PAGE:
Once a year in New Zealand the National Agricultural Fieldays are held in the Waikato (a couple of hours south of Auckland). At the Fieldays you can find all manner of things rural. Farmers come to buy tractors, to look at new inventions and generally to catch up with people, procedures and things in the farming world. For some reason when I was little (about ten years old) I thought that going to the Fieldays would be awesome, up there with visiting Disneyland. Only in New Zealand I suppose.
This year though demography stuck its ubiquitous head in the door at Fieldays. The Waikato University organised a seminar by Dr Jacques Poot, a professor of population economics at the National Institute of Demographic and Economic Analysis. Over the next 20 years, according to Poot, New Zealand’s rural areas are doomed to age and to shrink. Currently 86% of New Zealand’s population is urban and this proportion is set to increase thanks to “agglomeration” – a global trend of continuing urbanisation. At the moment just over half of the world’s population is urban, but this is expected to rise to two-thirds by 2050. In a similar way, Poot predicts that by 2031, all local authority areas that had populations that were classified as “rural” would be in decline (except western Bay of Plenty).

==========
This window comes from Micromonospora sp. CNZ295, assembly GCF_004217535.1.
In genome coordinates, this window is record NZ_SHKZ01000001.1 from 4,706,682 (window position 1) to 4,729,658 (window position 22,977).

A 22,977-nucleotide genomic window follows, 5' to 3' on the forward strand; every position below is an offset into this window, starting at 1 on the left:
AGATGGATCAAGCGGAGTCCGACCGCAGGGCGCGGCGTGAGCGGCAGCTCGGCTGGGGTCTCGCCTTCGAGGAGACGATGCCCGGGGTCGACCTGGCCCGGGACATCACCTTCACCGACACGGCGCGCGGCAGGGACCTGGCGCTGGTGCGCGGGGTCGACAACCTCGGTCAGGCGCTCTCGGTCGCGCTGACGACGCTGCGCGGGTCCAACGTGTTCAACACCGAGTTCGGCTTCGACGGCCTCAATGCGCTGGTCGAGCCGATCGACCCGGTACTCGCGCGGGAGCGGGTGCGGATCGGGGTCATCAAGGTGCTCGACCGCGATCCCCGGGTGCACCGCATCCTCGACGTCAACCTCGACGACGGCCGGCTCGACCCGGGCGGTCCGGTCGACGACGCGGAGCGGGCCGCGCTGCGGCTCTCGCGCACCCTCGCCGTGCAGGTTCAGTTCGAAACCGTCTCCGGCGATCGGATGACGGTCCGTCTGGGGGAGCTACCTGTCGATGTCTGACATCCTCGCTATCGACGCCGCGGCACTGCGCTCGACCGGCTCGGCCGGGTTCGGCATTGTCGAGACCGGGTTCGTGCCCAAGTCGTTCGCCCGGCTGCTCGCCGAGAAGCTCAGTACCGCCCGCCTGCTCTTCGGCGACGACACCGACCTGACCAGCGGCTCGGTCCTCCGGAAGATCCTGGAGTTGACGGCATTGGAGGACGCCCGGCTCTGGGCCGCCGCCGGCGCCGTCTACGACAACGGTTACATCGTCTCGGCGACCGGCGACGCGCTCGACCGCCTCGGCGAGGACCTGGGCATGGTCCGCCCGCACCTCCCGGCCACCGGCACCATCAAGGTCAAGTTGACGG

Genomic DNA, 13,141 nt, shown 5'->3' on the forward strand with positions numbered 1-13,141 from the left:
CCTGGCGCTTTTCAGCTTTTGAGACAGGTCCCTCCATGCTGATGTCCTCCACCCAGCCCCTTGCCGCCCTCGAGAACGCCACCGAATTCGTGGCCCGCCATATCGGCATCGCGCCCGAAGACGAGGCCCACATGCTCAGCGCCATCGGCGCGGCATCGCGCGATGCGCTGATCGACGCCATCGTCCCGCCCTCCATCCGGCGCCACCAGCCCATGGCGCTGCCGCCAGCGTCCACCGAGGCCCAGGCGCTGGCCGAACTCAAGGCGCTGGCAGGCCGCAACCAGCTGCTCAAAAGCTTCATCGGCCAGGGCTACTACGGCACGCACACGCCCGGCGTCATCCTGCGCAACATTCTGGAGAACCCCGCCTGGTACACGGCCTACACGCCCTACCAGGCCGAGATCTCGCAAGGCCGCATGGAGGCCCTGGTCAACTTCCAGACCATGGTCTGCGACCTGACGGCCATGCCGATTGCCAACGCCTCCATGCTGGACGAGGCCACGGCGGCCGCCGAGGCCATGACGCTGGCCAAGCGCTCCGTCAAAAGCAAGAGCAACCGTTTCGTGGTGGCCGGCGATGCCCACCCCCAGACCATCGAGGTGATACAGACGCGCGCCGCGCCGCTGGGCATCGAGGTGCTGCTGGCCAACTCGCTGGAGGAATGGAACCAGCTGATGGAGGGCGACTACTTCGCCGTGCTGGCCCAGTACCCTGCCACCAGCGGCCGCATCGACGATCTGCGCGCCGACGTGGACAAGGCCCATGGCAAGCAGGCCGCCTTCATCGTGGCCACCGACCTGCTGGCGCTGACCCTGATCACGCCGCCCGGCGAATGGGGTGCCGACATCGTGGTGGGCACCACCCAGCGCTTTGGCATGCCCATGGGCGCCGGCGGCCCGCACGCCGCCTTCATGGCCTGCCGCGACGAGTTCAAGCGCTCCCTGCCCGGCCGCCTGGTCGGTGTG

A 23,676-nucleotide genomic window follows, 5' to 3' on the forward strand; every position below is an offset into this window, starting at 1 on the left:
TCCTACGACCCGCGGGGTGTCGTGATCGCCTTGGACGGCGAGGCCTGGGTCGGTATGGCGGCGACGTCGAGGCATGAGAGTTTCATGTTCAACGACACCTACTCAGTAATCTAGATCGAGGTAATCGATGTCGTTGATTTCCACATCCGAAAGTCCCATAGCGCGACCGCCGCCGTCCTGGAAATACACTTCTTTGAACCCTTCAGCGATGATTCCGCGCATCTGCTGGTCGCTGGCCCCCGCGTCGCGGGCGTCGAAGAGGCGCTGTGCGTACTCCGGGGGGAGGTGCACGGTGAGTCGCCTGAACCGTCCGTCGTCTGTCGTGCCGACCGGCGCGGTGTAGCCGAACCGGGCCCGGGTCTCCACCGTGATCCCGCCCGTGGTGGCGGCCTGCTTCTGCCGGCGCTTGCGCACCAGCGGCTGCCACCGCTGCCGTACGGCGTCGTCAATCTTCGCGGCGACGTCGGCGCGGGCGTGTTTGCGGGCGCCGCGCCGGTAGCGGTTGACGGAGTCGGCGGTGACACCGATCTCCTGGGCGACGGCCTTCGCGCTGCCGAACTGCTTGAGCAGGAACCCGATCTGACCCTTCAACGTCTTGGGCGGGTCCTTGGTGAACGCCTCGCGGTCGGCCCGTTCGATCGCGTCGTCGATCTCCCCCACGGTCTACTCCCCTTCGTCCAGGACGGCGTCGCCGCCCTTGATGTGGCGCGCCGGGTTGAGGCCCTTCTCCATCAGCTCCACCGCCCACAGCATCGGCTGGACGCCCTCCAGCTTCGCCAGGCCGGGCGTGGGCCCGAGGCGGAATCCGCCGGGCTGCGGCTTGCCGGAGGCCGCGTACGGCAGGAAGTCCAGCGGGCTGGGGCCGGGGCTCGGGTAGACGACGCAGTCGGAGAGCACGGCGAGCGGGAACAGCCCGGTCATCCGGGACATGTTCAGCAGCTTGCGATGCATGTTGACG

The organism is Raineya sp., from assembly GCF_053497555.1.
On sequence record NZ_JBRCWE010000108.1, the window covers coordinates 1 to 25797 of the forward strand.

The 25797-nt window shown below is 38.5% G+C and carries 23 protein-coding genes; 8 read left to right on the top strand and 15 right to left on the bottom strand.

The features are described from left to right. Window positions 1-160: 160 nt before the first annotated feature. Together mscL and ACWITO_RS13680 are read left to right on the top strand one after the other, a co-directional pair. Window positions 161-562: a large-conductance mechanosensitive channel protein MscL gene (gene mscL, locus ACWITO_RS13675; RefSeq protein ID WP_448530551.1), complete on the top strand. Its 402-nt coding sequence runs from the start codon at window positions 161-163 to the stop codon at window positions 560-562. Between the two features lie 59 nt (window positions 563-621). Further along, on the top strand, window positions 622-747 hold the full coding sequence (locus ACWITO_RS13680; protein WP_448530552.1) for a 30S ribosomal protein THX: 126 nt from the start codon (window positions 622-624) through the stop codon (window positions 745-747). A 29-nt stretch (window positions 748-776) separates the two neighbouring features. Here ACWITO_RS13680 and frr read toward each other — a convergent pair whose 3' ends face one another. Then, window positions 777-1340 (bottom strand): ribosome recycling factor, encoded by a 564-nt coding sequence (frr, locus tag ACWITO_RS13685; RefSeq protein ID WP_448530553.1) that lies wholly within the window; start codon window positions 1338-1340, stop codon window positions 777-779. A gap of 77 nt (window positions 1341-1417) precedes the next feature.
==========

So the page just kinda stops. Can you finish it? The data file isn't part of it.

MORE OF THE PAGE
This raises a couple of questions and issues. First, New Zealand is heavily dependent on its agricultural export sector, particularly the dairy sector. Will an ageing and declining rural population mean that there will be fewer people willing to take over the running of New Zealand’s farms? Will there be fewer people living in small towns that provide services for the surrounding farming district? In short, what will our population change mean for New Zealand’s agricultural sector, and therefore New Zealand’s economy? Secondly, will it take longer for most New Zealander’s to realise how our population is changing? If the vast majority of us live in cities and these cities are growing (or not declining at the same rate as rural areas) it should not be a surprise that many people will not realise how the population as a whole is changing. If the places where people live are increasing at the expense of other areas, then people will naturally conclude that from their own personal experiences the population is growing or continuing as it was before. The fact that other areas are becoming depopulated is harder to grasp than the fact that the city where you live has continued to grow. This last point is applicable right around the world as it continues to become more urbanised. Since we mostly live in concentrated pockets of humanity, all we see is overcrowding and population growth. This may blind us, even if only at a subconscious level, to the wider demographic changes affecting our country and our world.